Walking With Dinosaurs: The Arena Spectacular is returning to the United States with a $20 million show that is geared to entertain audiences of all ages. Including 20 dinosaurs built to full scale as well as the territories in which they lived, the purpose of the show is to highlight the most enduring species to live on this planet. After a 200 million year run and extinction at the hands of a famous meteor, the spectacle returns and promises that they will be roaming America once again.
In 2007, the show opened in the United States and in three years traveled 144 cities and tallied more than 1,000 live performances to over 4 million people. Overall in the four years since they started, they have completed 1,746 shows around the world in 206 cities to a total of 7.3 million gaping mouths.
The experience is existential, since the entire purpose of the show reaches far beyond scientific study, and even the most jaded intellectuals turn into children again at the sight of what seems to be a dream come to life. To hear them roar and stand in awe of their size makes everyone forget that they are looking at very well-crafted and carefully engineered puppets that require up to three people to control, the largest being a 36 foot tall Brachiosaur that measures 56 feet from tail to nose and weighs up to 1.6 tons. Created by a team of 50 engineers and costume designers, the animatronic monsters can even blink and roar.
In an attempt to keep the show up to date with recent evidence that predatory dinosaurs like the Tyrannosaurus Rex are ancestors of modern birds, some artistic liberties were taken that depict the reptiles with feathers. Realism noted, they plan to postulate that the baby Rex may have had “dinofuzz,” as well as some of the raptor species, but whether or not their plans to wheel out the full-sized mother Rex as a gigantic chicken and refer to it as one of the largest predators to ever walk the earth and have it warmly accepted by the audience remains to be seen. Certainly, though plenty may gasp in wonder, it tends to demystify the ferocity of it when paleontologists liken it to far-flung genetic descendants like sparrows.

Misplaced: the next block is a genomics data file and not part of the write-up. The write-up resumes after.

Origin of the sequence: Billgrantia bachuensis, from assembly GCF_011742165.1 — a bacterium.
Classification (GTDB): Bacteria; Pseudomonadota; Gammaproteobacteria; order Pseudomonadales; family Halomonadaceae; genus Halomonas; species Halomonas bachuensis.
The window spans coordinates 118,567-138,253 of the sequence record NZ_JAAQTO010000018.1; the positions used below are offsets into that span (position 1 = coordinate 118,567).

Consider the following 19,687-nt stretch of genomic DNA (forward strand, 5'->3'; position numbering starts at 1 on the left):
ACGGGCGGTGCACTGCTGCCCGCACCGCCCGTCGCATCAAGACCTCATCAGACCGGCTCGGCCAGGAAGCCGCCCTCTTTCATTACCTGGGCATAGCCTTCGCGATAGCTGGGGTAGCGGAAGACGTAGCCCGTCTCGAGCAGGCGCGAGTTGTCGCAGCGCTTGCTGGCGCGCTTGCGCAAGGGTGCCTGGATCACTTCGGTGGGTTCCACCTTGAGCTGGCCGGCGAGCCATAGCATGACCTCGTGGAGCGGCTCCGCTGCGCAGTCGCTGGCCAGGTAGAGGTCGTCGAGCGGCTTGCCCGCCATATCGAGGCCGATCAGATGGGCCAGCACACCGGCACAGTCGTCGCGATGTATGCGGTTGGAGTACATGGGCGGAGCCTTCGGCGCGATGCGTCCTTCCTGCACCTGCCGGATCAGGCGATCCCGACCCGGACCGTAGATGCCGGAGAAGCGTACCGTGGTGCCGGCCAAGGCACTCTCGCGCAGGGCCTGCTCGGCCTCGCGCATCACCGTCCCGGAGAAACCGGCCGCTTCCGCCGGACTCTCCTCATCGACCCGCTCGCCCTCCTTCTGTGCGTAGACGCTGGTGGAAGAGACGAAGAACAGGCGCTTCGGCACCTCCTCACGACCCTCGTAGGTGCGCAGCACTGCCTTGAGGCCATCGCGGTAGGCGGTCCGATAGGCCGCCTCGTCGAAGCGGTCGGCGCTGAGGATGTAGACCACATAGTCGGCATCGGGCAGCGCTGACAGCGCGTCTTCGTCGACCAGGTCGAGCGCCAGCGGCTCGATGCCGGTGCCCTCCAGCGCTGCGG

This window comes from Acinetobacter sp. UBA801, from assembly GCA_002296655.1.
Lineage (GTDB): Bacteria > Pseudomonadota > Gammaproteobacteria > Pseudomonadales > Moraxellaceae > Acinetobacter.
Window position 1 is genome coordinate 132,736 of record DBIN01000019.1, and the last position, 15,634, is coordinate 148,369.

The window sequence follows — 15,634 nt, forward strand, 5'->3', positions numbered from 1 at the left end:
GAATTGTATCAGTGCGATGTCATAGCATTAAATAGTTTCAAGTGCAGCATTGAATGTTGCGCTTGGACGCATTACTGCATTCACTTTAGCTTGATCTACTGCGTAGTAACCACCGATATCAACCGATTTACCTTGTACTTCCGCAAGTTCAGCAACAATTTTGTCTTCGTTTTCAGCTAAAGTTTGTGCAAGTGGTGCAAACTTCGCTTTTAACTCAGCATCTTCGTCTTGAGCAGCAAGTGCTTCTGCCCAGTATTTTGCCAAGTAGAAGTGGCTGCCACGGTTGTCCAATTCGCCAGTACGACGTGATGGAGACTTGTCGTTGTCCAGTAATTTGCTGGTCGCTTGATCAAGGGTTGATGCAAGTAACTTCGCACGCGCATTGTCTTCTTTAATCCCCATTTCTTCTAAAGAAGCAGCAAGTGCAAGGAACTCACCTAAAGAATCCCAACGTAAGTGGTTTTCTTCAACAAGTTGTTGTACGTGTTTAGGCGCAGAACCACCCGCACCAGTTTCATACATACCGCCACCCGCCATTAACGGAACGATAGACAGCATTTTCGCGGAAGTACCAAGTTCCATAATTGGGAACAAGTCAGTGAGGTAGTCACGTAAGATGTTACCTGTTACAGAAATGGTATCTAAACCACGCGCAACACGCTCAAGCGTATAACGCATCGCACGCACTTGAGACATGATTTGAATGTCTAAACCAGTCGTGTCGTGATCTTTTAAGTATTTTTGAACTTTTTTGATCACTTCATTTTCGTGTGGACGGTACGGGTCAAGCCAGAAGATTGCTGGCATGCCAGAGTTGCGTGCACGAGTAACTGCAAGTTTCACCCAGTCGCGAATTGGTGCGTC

Tim Haines, who has a degree in Applied Zoology from Bangor University, is the creator and producer of science shows for the BBC. The outlook he adopted for his own Walking With Dinosaurs experience was quite simple, to show them doing what they would in nature, and the idea came in 1996 shortly after the movie Jurassic Park amazed everyone with the welcomed thrill of seeing the animals alive. He wanted the background to be realistic as well and traveled to find ancient trees such as the redwood forests in northern California, the Labyrinth in Tasmania, the beech gap in New Zealand, and the araucaria forests in southern Chile.
Many children grew up admiring paintings and elaborate depictions of the world these creatures lived in and wanted deeply to see them in the flesh, so the appeal of the experience goes beyond scientific inquiry and takes a place in our nostalgic youth as being one of the few wishes we can say actually came true. The arena spectacular is produced by an Australian company called Global Creations, and they expect to perform on 22 dates in the US and Canada, starting in Cleveland on July 9 and followed by New York City. They plan on completing their tour in California around Christmas and ending the show in Salt Lake City in January 2015.
By Elijah Stephens